The proposed new laws — one of the state's most significant changes to social and health policy — were announced yesterday by Deputy Premier and Attorney-General Rob Hulls.
They will effectively end the practice of infertile couples travelling to more permissive states to have babies with the help of IVF, donor insemination and surrogacy.
The laws, expected to be introduced in Parliament in the first half of next year, will also provide legal recognition to the parents of children born through assisted reproductive technology. But the question of whether gay couples and single people can adopt children remains unresolved.
The changes come several months after the Victorian Law Reform Commission recommended sweeping changes to fertility regulations. They also follow stories published in The Age highlighting how legal barriers are affecting families.
The Government will adopt most of the commission's recommendations.
"The fact that a child is wanted, is loved and is well cared for in the Government's view is far more important than the way in which that child was conceived," Mr Hulls said.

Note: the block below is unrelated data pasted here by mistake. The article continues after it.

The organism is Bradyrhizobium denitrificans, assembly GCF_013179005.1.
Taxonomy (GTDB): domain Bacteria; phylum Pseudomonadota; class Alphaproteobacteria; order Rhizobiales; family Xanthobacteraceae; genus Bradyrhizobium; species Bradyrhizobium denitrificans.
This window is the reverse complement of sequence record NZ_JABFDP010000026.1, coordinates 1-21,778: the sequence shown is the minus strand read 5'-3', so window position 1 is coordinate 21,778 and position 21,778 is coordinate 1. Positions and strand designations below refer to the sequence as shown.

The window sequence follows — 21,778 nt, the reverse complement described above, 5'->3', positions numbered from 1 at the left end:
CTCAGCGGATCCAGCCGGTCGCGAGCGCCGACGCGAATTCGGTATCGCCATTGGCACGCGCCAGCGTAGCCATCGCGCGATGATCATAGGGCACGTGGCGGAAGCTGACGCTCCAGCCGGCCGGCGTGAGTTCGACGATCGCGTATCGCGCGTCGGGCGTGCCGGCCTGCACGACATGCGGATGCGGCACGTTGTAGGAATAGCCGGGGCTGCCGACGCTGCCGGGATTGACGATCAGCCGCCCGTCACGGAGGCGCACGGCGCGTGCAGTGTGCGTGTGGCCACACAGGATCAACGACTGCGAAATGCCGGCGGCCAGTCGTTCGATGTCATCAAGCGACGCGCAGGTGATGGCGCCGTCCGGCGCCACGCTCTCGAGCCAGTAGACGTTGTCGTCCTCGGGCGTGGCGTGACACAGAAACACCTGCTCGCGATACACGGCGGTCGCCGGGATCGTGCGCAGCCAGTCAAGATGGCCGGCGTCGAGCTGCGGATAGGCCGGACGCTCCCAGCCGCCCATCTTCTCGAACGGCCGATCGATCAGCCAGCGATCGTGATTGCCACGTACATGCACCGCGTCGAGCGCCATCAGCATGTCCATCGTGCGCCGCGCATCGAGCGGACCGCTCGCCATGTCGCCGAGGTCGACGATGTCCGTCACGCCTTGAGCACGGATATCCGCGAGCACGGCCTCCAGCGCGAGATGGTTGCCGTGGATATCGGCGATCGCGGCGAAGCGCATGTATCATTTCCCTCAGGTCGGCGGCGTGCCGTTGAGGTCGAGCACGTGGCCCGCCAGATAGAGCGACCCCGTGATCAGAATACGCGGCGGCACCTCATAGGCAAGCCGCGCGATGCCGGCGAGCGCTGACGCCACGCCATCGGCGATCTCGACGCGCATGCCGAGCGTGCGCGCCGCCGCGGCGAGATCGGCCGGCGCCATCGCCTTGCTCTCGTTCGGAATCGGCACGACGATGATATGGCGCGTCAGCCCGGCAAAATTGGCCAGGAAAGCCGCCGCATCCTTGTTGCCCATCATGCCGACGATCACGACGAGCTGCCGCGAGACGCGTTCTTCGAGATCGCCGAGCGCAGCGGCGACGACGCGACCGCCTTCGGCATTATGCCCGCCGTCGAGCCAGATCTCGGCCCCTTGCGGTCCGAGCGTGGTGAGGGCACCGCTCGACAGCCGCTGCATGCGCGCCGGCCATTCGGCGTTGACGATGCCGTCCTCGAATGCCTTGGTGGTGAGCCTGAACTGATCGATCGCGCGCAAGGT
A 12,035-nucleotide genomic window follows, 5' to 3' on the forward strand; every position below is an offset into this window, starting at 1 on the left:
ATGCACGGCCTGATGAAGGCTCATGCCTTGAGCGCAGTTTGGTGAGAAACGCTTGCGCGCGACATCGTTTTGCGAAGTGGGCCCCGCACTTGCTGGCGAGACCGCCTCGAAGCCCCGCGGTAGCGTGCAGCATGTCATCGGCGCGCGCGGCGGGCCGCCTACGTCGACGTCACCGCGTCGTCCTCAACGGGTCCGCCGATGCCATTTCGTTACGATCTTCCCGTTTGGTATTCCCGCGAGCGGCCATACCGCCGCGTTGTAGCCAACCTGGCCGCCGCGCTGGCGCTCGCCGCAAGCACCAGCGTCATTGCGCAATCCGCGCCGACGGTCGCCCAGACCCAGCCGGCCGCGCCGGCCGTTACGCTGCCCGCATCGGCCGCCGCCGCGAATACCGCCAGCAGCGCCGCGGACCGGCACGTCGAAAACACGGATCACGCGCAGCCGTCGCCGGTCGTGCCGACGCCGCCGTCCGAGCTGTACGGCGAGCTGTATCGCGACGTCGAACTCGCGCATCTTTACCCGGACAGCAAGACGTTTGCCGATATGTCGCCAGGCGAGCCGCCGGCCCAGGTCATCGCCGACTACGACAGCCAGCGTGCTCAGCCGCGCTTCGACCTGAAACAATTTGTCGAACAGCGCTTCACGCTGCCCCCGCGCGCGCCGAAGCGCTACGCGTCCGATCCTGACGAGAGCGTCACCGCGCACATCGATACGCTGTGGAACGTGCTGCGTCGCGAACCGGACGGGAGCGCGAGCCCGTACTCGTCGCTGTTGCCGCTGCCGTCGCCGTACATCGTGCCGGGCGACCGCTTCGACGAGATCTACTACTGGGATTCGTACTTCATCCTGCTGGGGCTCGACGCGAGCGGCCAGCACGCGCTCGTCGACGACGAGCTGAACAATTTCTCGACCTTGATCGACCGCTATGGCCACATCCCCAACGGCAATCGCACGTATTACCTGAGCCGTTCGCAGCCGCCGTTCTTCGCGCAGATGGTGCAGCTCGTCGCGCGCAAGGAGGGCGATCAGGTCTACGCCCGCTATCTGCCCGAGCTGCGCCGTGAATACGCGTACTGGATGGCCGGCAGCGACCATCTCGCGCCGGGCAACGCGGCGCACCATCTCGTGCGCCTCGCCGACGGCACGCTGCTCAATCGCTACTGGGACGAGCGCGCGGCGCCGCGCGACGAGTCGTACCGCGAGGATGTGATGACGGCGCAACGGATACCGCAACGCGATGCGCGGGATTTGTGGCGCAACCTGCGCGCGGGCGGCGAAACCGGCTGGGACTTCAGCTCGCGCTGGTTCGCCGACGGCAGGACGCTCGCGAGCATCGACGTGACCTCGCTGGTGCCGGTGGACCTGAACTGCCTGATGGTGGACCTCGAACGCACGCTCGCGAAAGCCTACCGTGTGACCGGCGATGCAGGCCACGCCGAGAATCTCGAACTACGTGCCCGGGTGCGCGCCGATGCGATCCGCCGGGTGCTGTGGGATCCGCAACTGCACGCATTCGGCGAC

"These changes, when implemented, will bring us into line with other states, will remove anomalies in the law and will ensure that children born as a result of assisted reproductive technology or surrogacy don't have inferior legal protection compared with other children."
The debate was triggered in 2000 when a single woman, Leesa Meldrum, and her doctor, John McBain, won a court battle for the right for infertile single women and lesbians to use IVF. The Federal Court found that Victoria's laws were inconsistent with the Federal Sex Discrimination Act. But lesbians and single women who were not clinically infertile were still banned.
Ms Meldrum was emotional when told of the changes yesterday. "I just can't believe it, to be honest," she said. "I think it's a shame that there's probably a lot of women in my position that had to fight, had to go through it, and now at least it's been recognised so there'll be a lot of babies born without the hassle of having to be discriminated against because you're single or a lesbian."
Surrogacy in Victoria is currently technically legal but virtually impossible because the law says the woman who acts as a surrogate must be clinically infertile. The changes will remove that requirement and make access to surrogacy easier.
Australian Christian Lobby state director Robert Ward attacked the changes. "It's clearly not in the interests of children," he said. "It's pandering to the lesbian and homosexual lobby."
But Felicity Marlowe, from the Rainbow Families Council, said the Government had acknowledged that parenting skills and love mattered. "This puts children first and the best interests and rights of children first, and that's what we always wanted."
■Lesbians and single women will be permitted to be inseminated with a donor's sperm in a clinic or use IVF, regardless of whether or not they are clinically infertile.